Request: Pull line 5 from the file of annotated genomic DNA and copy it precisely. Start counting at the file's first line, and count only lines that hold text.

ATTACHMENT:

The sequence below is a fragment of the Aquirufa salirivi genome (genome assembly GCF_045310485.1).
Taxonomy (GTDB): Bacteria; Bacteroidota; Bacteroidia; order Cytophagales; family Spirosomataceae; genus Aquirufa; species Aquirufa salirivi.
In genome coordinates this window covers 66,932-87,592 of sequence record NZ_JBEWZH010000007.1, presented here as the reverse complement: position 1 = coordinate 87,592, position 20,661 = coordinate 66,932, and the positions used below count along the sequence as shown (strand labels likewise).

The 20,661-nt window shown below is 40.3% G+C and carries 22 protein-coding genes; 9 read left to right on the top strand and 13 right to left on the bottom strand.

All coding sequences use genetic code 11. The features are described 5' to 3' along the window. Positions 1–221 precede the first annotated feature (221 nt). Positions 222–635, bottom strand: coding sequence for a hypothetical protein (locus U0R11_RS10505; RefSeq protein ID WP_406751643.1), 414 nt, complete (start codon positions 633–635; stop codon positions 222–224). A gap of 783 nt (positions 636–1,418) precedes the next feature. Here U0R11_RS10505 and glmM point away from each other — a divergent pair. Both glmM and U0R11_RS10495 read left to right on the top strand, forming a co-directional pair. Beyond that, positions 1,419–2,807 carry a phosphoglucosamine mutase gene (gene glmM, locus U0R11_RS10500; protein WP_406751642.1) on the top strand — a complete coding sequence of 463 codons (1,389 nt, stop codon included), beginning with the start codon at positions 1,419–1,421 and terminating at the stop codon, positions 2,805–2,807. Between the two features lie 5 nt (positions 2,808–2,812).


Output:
All coding sequences use genetic code 11. The features are described 5' to 3' along the window. Positions 1–221 precede the first annotated feature (221 nt). Positions 222–635, bottom strand: coding sequence for a hypothetical protein (locus U0R11_RS10505; RefSeq protein ID WP_406751643.1), 414 nt, complete (start codon positions 633–635; stop codon positions 222–224). A gap of 783 nt (positions 636–1,418) precedes the next feature. Here U0R11_RS10505 and glmM point away from each other — a divergent pair. Both glmM and U0R11_RS10495 read left to right on the top strand, forming a co-directional pair. Beyond that, positions 1,419–2,807 carry a phosphoglucosamine mutase gene (gene glmM, locus U0R11_RS10500; protein WP_406751642.1) on the top strand — a complete coding sequence of 463 codons (1,389 nt, stop codon included), beginning with the start codon at positions 1,419–1,421 and terminating at the stop codon, positions 2,805–2,807. Between the two features lie 5 nt (positions 2,808–2,812).